Is the FARC Political Experiment Dead in the Water?

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The FARC political party appears in disarray as it celebrates its first birthday, and the internal fracture rocking the political movement one year after its inauguration could seriously damage the ongoing implementation of peace.

Concern is growing over the absence of several top leaders of the Common Alternative Revolutionary Force (Fuerza Alternativa Revolucionaria del Común – FARC), Colombia’s El País reported on September 3, a day after the political party, held its second-ever national congress.

Dozens were absent from the three-day summit, but the no-show of the party’s second-in-command Luciano Marín Arango, who still goes by his nom de guerre “Iván Márquez”, and two emblematic figures of the former guerrilla group, Hernán Darío Velásquez, most commonly known as “El Paisa,” and Henry Castellanos, alias “Romaña”, were particularly noticed and could spell serious trouble for the FARC.

Where are the Missing FARC Leaders?

Following the arrest of his close ally Seuxis Paucis Hernández Solarte, alias “Jesús Santrich,” in early April on drug trafficking charges, Iván Márquez left Bogotá for the Miravalle rural area of the southeastern Caquetá department where El Paísa was overseeing the reintegration process of some 150 demobilized guerrilla fighters.

But the location of Márquez, one of the key negotiators of the peace agreement, is now unknown, as is that of El Paísa, and efforts by authorities to locate the two men have, so far, been unsuccessful. Authorities even suspect that the former guerrilla negotiator may have left for Venezuela, according to El Espectador.

Romaña, meanwhile, a well-respected leader figure among former rebel ranks, has reportedly left the central Meta department where he coordinated the rehabilitation of 350 former fighters, according to El Tiempo.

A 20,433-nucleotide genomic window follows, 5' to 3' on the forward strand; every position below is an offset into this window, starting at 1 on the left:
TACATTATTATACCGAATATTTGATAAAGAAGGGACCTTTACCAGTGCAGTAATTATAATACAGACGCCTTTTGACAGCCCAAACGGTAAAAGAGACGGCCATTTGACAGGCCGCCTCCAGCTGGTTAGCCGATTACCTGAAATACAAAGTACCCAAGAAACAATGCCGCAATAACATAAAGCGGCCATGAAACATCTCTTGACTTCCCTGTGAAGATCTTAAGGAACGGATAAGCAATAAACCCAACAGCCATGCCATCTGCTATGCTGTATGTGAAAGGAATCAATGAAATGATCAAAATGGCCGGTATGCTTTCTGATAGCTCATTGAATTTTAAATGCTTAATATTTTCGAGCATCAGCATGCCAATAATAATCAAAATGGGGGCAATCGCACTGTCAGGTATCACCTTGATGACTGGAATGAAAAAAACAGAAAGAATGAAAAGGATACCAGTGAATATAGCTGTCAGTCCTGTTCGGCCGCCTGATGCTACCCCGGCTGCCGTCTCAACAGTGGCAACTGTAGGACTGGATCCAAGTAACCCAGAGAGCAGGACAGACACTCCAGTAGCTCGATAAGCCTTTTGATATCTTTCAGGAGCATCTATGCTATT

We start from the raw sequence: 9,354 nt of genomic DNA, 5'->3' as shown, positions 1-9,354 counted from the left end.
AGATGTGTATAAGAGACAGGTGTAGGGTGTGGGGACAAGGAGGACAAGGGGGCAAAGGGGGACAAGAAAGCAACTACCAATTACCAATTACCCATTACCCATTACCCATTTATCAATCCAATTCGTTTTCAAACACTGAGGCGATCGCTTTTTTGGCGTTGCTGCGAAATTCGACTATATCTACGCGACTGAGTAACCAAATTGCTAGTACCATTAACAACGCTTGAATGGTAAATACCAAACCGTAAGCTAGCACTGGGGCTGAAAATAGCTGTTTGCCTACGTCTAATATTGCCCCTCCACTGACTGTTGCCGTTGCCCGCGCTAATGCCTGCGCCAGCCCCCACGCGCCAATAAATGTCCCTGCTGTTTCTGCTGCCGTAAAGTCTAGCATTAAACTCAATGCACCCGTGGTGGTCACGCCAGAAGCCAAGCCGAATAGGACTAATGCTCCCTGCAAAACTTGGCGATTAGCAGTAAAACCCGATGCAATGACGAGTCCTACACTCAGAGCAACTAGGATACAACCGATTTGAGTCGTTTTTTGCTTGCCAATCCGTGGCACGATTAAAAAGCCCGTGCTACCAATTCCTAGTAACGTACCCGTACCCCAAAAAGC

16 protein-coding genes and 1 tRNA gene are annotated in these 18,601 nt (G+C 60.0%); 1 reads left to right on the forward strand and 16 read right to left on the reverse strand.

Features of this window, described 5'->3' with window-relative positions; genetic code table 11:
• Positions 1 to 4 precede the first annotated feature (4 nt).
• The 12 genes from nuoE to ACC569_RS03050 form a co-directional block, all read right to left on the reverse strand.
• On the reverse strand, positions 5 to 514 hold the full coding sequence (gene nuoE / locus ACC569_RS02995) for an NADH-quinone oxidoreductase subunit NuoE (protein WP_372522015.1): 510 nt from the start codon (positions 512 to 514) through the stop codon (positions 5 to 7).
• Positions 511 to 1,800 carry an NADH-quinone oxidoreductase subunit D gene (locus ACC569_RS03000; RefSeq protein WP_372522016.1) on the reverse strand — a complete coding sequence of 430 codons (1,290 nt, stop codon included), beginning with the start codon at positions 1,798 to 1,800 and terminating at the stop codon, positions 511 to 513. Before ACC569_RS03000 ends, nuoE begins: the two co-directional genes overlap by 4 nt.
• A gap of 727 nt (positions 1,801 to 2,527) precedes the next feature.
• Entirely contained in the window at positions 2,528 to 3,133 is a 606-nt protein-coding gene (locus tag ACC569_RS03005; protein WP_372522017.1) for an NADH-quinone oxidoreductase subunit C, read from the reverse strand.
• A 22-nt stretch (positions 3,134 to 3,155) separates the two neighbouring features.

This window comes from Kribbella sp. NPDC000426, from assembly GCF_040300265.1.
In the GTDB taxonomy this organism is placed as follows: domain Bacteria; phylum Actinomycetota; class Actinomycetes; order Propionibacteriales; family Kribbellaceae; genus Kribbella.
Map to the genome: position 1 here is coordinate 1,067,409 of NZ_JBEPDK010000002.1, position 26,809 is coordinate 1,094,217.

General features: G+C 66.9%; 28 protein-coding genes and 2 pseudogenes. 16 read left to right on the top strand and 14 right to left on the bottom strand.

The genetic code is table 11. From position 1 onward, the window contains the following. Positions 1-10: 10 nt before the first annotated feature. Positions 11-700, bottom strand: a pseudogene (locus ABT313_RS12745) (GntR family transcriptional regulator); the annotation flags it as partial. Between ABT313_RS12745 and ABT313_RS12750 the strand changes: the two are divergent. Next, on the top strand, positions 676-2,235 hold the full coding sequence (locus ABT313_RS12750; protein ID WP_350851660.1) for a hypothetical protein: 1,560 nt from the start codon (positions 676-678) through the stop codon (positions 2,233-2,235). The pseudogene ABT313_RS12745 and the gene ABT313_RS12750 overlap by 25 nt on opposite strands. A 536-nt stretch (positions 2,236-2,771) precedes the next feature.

Why the Radio Silence?

One explanation for Márquez falling off the radar is that the former FARC leader fears being arrested like Santrich and potentially extradited to the United States. This hypothesis stems largely from the fact that Márquez’s nephew, Marlon Marín, who is accused of being involved in Santrich’s alleged drug scheme, is now a protected witness for the Drug Enforcement Administration (DEA).

But the proximity of Márquez’s last known location with areas where FARC dissidents operate, and rumors of his possible flight to Venezuela where infamous dissident leader Géner García Molina, alias “Jhon 40,” is apparently hiding out, suggest the more concerning possibility. That is, that Márquez and El Paisa are in contact with the ex-FARC mafia — emerging but powerful criminal organizations formed by former FARC guerrillas — in the Eastern Plains or the Norte de Santander department bordering Venezuela, and are weighing out their options.

What are the Implications for the FARC Political Experiment?

The prolonged absence of these leading figures is a sign of the internal fracture within the FARC party that has grown since Santrich’s arrest. Although ideological differences between Márquez and the FARC President Rodrigo Londoño Echeverri, known by his nom de guerre “Timochenko,” were clear from day one, Santrich’s capture has seemingly broadened the rift between the two men, with Márquez appearing at the helm of a politically more radical faction of the party.

But Márquez’ absence from the national congress and his radio silence, just one month after refusing to take his senatorial seat in Congress in July, casts serious doubt as to the leader’s actual commitment to the party, and many fear that Márquez may already have abandoned ship to join the dissidence.

Such a development would seriously weaken the FARC political party and further jeopardize its credibility among members to ensure the implementation of the peace agreement, at a time when many demobilized fighters are already afraid that newly-elected President Iván Duque will break his predecessor’s peace promises.

What are the Risks for the Peace Process?

If Márquez and other leaders were to join the ex-FARC mafia, there is a real risk that other demobilized fighters would follow their lead and swell the ranks of these groups.

Without a united leadership, the party can hardly reassure demobilized fighters already critical of the government’s failures to comply with the accords, raising the question of how long a fragmented FARC party can hold its ranks together.

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